Jan. 16, 2007 In their forthcoming paper The hidden impact of conspiracy theories: Perceived and actual influence of theories surrounding the death of Princess Diana, Dr Karen Douglas and Dr Robbie Sutton from the University of Kent show that people are persuaded by conspiracy theories about Princess Diana's death even though they do not necessarily know it.
In their study, which is to be published in the Journal of Social Psychology, the authors find that while people accurately judge the extent to which others are influenced by conspiracy theories, they are unaware of the extent to which their own attitudes have changed -- a change that may actually serve to perpetuate the theories.
After reading internet-based conspiracy theories about the death of Princess Diana, research participants agreed more strongly with statements such as 'there was an official campaign by MI6 to assassinate Diana, sanctioned by elements of the establishment'. When asked how much they would have agreed with those statements prior to reading the conspiracy theories, they 'revised' their prior attitudes so that they were closer to their current attitudes -- this made it appear as though their attitudes had changed less than they actually had.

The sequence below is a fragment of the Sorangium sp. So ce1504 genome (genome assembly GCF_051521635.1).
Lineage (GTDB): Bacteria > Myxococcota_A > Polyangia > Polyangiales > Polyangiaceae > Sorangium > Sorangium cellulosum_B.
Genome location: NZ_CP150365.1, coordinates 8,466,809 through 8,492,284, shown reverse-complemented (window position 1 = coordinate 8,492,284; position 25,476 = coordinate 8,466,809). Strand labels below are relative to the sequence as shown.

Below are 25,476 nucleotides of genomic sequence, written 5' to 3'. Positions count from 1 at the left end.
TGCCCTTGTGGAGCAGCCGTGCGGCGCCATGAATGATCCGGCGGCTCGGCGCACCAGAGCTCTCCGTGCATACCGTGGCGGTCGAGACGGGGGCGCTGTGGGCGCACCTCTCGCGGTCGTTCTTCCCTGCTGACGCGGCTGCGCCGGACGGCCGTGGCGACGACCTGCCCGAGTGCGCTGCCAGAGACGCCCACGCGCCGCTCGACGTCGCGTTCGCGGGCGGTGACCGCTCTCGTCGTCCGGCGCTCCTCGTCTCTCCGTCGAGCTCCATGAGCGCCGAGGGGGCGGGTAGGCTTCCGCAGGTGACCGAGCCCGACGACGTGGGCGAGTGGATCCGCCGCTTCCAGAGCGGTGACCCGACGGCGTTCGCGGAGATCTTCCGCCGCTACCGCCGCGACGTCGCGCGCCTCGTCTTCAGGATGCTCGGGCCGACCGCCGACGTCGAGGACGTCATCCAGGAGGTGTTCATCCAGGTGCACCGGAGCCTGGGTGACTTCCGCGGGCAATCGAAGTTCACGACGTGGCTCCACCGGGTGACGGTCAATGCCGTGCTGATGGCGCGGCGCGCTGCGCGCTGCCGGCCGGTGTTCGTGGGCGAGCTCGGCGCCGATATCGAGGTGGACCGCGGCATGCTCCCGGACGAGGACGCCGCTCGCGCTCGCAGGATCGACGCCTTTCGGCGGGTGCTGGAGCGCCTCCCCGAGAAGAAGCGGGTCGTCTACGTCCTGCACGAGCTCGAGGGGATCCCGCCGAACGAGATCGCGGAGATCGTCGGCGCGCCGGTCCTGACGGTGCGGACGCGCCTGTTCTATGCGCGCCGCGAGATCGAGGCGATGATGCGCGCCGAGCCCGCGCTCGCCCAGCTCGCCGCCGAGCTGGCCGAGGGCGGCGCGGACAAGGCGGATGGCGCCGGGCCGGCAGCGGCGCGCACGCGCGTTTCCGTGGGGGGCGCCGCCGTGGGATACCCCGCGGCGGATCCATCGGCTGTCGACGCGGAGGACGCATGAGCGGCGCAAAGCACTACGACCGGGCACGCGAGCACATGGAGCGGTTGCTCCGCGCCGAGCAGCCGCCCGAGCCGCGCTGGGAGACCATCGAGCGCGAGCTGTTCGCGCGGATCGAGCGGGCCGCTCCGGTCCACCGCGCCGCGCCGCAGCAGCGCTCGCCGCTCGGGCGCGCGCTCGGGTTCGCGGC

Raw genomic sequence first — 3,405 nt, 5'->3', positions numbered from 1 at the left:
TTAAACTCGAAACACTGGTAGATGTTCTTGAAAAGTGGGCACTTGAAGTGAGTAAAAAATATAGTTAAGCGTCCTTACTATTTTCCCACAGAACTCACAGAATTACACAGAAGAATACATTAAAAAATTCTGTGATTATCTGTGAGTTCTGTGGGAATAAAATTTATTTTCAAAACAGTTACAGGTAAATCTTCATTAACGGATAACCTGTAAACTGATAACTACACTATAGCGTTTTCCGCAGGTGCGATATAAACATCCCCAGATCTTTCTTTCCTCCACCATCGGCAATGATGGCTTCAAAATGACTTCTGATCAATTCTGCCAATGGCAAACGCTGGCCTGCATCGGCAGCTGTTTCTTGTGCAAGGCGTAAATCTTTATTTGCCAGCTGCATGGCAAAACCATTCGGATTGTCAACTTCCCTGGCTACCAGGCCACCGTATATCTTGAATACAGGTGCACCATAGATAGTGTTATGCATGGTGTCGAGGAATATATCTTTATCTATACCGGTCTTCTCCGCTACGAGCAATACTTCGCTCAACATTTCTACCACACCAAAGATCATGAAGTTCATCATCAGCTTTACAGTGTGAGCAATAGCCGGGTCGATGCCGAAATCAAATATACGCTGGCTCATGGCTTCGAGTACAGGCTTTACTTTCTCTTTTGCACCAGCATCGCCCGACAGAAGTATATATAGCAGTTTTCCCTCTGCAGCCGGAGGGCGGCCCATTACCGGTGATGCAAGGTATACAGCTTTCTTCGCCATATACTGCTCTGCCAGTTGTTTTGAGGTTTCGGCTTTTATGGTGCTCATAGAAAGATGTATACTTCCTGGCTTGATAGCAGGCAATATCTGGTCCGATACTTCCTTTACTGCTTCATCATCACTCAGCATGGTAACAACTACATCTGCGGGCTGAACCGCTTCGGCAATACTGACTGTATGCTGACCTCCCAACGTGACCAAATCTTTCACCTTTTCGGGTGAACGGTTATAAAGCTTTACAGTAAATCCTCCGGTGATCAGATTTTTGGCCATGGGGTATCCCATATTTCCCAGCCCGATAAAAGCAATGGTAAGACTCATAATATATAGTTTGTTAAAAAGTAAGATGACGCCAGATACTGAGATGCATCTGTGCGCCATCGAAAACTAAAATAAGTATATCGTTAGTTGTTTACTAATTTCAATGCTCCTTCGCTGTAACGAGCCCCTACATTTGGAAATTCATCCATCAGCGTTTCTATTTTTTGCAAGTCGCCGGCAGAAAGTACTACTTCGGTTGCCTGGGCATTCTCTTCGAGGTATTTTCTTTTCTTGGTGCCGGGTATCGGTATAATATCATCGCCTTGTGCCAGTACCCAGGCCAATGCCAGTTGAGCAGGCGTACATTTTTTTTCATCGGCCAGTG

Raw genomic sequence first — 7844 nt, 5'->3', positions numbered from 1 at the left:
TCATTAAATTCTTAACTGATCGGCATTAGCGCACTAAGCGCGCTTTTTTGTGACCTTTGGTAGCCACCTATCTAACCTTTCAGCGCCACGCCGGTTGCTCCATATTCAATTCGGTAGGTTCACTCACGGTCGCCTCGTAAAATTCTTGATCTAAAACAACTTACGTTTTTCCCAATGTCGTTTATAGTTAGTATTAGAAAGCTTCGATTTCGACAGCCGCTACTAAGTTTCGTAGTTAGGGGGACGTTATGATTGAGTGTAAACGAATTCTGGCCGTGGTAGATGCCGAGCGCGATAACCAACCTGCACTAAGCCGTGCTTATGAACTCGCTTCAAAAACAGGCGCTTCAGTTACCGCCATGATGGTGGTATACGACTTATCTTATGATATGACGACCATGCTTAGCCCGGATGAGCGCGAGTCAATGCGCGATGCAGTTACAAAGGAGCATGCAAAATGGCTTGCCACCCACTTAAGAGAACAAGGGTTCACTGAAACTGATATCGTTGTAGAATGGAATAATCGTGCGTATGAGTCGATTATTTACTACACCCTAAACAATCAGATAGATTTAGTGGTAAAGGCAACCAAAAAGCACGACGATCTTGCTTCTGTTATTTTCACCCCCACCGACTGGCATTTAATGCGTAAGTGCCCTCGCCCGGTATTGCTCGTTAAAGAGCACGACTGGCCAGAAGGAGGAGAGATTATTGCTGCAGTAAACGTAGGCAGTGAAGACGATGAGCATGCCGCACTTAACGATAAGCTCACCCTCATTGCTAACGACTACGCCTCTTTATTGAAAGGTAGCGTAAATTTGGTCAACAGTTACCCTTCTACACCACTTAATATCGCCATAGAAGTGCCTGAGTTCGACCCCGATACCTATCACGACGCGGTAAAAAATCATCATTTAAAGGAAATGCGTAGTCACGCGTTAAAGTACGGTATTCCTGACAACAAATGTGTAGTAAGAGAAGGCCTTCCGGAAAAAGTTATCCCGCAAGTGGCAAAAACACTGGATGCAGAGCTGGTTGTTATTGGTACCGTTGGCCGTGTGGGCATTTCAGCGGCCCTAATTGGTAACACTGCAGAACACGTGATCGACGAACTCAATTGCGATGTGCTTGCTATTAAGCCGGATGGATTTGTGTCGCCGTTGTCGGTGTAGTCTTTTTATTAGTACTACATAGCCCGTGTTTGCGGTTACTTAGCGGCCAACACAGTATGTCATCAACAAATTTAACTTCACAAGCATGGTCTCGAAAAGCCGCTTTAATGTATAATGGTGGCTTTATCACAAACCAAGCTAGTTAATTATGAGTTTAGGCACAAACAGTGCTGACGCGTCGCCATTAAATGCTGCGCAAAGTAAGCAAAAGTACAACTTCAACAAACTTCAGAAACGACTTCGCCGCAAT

Dr Douglas said: 'Our research provides a first psychological examination of the impact of conspiracy theories. It also provides a potential explanation for an interesting paradox. Why do conspiracy theories endure when there is no factual support for them, and even when they fly in the face of established facts? Our findings suggest that conspiracy theories may actually have a 'hidden impact', meaning that they powerfully influence people's attitudes whilst people do not know it; outwardly they may deny the extent to which they have been influenced but in truth they tend to endorse the new information and pass it on to others.'
These findings echo previous work by the authors which shows that people are also persuaded by pro-gun, pro-fossil fuel and anti-fossil fuel arguments but without the awareness that their attitudes have changed.
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